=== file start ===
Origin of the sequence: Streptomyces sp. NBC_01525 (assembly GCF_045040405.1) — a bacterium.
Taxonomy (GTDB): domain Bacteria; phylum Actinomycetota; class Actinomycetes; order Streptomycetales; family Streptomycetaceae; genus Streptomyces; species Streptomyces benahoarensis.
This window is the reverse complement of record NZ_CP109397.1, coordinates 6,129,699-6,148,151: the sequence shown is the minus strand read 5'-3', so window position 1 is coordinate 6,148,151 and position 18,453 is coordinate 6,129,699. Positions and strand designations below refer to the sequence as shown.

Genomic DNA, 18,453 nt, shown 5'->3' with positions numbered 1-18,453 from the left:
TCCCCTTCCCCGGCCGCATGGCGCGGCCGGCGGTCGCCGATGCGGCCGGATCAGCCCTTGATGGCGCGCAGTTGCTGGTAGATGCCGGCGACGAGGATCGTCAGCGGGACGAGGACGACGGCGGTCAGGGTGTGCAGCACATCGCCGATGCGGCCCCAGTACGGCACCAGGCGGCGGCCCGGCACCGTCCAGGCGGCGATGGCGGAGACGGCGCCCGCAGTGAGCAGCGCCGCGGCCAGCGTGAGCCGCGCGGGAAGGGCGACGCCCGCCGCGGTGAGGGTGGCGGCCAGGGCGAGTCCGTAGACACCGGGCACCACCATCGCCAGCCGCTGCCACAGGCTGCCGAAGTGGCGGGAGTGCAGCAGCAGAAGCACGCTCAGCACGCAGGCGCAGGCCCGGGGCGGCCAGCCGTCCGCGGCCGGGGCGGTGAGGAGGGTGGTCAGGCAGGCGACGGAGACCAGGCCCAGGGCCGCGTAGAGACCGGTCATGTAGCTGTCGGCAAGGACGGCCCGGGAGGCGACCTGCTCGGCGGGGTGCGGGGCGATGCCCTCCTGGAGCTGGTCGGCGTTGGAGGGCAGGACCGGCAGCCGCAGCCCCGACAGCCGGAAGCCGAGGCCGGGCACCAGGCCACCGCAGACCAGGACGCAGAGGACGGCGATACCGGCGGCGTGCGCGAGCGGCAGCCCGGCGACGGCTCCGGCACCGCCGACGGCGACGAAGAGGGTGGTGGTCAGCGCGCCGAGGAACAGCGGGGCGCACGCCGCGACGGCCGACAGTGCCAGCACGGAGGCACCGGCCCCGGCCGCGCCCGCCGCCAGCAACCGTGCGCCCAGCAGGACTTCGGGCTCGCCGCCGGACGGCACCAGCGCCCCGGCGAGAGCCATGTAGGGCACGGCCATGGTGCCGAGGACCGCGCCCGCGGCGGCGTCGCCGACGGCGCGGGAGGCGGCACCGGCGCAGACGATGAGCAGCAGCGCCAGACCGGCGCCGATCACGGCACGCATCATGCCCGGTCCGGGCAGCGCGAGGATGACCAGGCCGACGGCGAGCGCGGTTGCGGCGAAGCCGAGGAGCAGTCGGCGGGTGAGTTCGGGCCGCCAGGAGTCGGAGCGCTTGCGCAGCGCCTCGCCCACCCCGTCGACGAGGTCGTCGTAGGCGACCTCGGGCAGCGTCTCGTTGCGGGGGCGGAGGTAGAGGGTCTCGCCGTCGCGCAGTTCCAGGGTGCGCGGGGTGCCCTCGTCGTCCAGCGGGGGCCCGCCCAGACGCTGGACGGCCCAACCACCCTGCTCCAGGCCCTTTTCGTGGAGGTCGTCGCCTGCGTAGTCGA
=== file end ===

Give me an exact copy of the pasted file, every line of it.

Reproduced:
Origin of the sequence: Streptomyces sp. NBC_01525 (assembly GCF_045040405.1) — a bacterium.
Taxonomy (GTDB): domain Bacteria; phylum Actinomycetota; class Actinomycetes; order Streptomycetales; family Streptomycetaceae; genus Streptomyces; species Streptomyces benahoarensis.
This window is the reverse complement of record NZ_CP109397.1, coordinates 6,129,699-6,148,151: the sequence shown is the minus strand read 5'-3', so window position 1 is coordinate 6,148,151 and position 18,453 is coordinate 6,129,699. Positions and strand designations below refer to the sequence as shown.

Genomic DNA, 18,453 nt, shown 5'->3' with positions numbered 1-18,453 from the left:
TCCCCTTCCCCGGCCGCATGGCGCGGCCGGCGGTCGCCGATGCGGCCGGATCAGCCCTTGATGGCGCGCAGTTGCTGGTAGATGCCGGCGACGAGGATCGTCAGCGGGACGAGGACGACGGCGGTCAGGGTGTGCAGCACATCGCCGATGCGGCCCCAGTACGGCACCAGGCGGCGGCCCGGCACCGTCCAGGCGGCGATGGCGGAGACGGCGCCCGCAGTGAGCAGCGCCGCGGCCAGCGTGAGCCGCGCGGGAAGGGCGACGCCCGCCGCGGTGAGGGTGGCGGCCAGGGCGAGTCCGTAGACACCGGGCACCACCATCGCCAGCCGCTGCCACAGGCTGCCGAAGTGGCGGGAGTGCAGCAGCAGAAGCACGCTCAGCACGCAGGCGCAGGCCCGGGGCGGCCAGCCGTCCGCGGCCGGGGCGGTGAGGAGGGTGGTCAGGCAGGCGACGGAGACCAGGCCCAGGGCCGCGTAGAGACCGGTCATGTAGCTGTCGGCAAGGACGGCCCGGGAGGCGACCTGCTCGGCGGGGTGCGGGGCGATGCCCTCCTGGAGCTGGTCGGCGTTGGAGGGCAGGACCGGCAGCCGCAGCCCCGACAGCCGGAAGCCGAGGCCGGGCACCAGGCCACCGCAGACCAGGACGCAGAGGACGGCGATACCGGCGGCGTGCGCGAGCGGCAGCCCGGCGACGGCTCCGGCACCGCCGACGGCGACGAAGAGGGTGGTGGTCAGCGCGCCGAGGAACAGCGGGGCGCACGCCGCGACGGCCGACAGTGCCAGCACGGAGGCACCGGCCCCGGCCGCGCCCGCCGCCAGCAACCGTGCGCCCAGCAGGACTTCGGGCTCGCCGCCGGACGGCACCAGCGCCCCGGCGAGAGCCATGTAGGGCACGGCCATGGTGCCGAGGACCGCGCCCGCGGCGGCGTCGCCGACGGCGCGGGAGGCGGCACCGGCGCAGACGATGAGCAGCAGCGCCAGACCGGCGCCGATCACGGCACGCATCATGCCCGGTCCGGGCAGCGCGAGGATGACCAGGCCGACGGCGAGCGCGGTTGCGGCGAAGCCGAGGAGCAGTCGGCGGGTGAGTTCGGGCCGCCAGGAGTCGGAGCGCTTGCGCAGCGCCTCGCCCACCCCGTCGACGAGGTCGTCGTAGGCGACCTCGGGCAGCGTCTCGTTGCGGGGGCGGAGGTAGAGGGTCTCGCCGTCGCGCAGTTCCAGGGTGCGCGGGGTGCCCTCGTCGTCCAGCGGGGGCCCGCCCAGACGCTGGACGGCCCAACCACCCTGCTCCAGGCCCTTTTCGTGGAGGTCGTCGCCTGCGTAGTCGA